Kerry turns to Net in naming Edwards

Announcement of Democratic vice presidential candidate marks a first in the history of politics on the Internet.

3 min read
PITTSBURGH--Democratic White House hopeful John Kerry on Tuesday chose North Carolina Sen. John Edwards, "a champion for middle class Americans," as his vice presidential running mate.

"I am pleased to announce, that with your help, the next vice president of the United States will be Sen. John Edwards of North Carolina," Kerry told a boisterous rally in downtown Pittsburgh.

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Kerry earlier in the day e-mailed the name of his choice to more than 1 million subscribers to his Web site, underscoring the importance of the Internet in his campaign.

It was the first time a candidate used the Internet for such a crucial announcement. A campaign aide said about 150,000 people had signed up since Kerry told reporters on Friday they would hear the news first.

The presumptive Democratic nominee to face President Bush in November, Kerry credited Edwards, a first-term senator and millionaire trial lawyer, with "guts, determination and political skills."

"He has shown courage and conviction as a champion for middle class Americans and those struggling to reach the middle class," Kerry said of Edwards, who had been Kerry's chief rival in the party's primary selection process.

Many Democrats were impressed with his charismatic style and populist message in his spirited campaign against Kerry for the party's presidential nod. Edwards has since raised money for Kerry and had lobbied openly for No. 2 spot. While he was not at Kerry's side when the announcement was made, the two were to campaign together for the next few days.

The two men will be formally anointed later this month at the Democratic convention in Boston as the party's challengers to Republicans Bush and Vice President Dick Cheney in the Nov. 2 election.

Kerry said he was excited at the prospect of running with Edwards, his colleague from the Senate and a rival during the Democratic presidential primaries, and seeing him square off in debate this fall with Cheney.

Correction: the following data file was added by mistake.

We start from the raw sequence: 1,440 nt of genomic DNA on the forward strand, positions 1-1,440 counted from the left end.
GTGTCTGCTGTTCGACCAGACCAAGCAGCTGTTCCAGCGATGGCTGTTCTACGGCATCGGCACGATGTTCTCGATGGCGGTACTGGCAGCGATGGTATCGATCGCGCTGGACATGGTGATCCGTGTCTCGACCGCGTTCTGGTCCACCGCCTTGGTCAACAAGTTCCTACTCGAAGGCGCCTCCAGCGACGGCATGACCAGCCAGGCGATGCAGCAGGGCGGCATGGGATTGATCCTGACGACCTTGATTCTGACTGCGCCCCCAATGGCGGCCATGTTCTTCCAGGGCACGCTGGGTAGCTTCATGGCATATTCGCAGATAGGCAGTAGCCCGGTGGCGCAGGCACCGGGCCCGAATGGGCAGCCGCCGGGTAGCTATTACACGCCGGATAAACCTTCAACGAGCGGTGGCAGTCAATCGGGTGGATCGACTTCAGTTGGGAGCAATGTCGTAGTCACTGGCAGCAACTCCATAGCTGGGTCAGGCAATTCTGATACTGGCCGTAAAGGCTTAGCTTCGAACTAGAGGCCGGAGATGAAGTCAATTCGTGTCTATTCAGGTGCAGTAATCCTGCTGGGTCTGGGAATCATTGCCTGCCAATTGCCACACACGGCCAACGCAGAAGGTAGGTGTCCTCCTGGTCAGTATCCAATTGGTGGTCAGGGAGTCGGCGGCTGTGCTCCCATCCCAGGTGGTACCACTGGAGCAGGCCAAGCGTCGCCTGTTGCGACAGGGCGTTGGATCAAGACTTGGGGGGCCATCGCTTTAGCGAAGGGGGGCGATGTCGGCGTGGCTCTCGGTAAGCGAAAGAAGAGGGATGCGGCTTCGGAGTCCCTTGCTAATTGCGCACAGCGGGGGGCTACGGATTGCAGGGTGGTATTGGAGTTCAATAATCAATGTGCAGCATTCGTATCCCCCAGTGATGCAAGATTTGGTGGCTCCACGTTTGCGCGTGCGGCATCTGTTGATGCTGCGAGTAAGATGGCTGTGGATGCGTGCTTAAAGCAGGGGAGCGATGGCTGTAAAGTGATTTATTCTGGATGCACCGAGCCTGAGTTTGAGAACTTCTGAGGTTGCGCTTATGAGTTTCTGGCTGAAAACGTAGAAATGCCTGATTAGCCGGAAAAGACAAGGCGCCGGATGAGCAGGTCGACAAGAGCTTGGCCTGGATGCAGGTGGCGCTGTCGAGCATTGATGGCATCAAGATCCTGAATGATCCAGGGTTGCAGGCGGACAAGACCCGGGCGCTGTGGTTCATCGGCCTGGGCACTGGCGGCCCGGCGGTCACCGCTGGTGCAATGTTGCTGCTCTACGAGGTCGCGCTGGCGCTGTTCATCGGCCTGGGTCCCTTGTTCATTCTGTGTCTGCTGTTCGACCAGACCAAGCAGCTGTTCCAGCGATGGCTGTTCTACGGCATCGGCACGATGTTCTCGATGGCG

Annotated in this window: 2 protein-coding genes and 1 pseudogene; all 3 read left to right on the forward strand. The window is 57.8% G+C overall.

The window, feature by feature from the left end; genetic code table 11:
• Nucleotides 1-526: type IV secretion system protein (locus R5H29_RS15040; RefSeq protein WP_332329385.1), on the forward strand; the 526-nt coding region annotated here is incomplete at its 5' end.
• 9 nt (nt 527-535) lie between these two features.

"I can't tell you how proud I am to have John Edwards on my team, or how eager I am for the day this fall when he stands up for our vision and goes toe-to-toe with Dick Cheney," Kerry said.

Edwards, 51, won praise for a strong populist campaign that stressed proposals aimed at helping working class Americans and made repeated references to the "two Americas"--one for the wealthy and one for those struggling to get by.

But Republicans pounced on the one-term senator's relative inexperience and lack of national security credentials with the United States at war against terrorism.

The Bush campaign immediately announced the release of an new television advertisement featuring Kerry's "first choice" as running mate, Republican Sen. John McCain of Arizona. The Democrat courted his colleague and fellow Vietnam veteran for the job but was rebuffed.

Kerry, a senator from Massachusetts, conducted the vice presidential search under extraordinary secrecy and stayed mum during an elegant barbecue for fellow Democrats at his wife's $3.7 million family farm on Monday.

"I'm going to keep this process very personal and private...until the moment I make an announcement," he told local television stations.

Despite the secretive selection process, complete with clandestine meetings and limited to just a few close aides, several names, including those of Edwards, Missouri Rep. Richard Gephardt, Florida Sen. Bob Graham and Iowa Gov. Tom Vilsack had percolated to the top.

Kerry had dropped no hints about his thinking to 350 guests dining on hamburgers and roaming among hay bales and balloons on the hilltop lawns of Teresa Heinz Kerry's 90-acre "Rosemont Farm" outside Pittsburgh.

But he did urge Democrats to turn out for the rally, billed as the start of a three-day focus on "restoring responsible leadership" to the White House.

"We're going to have some fun," Kerry said.

The rollout of a running mate and the party conventions usually provide a candidate with big surges in the polls. Democratic National Committee Chairman Terry McAuliffe predicted Kerry would get a bump of between 8 and 12 percentage points.

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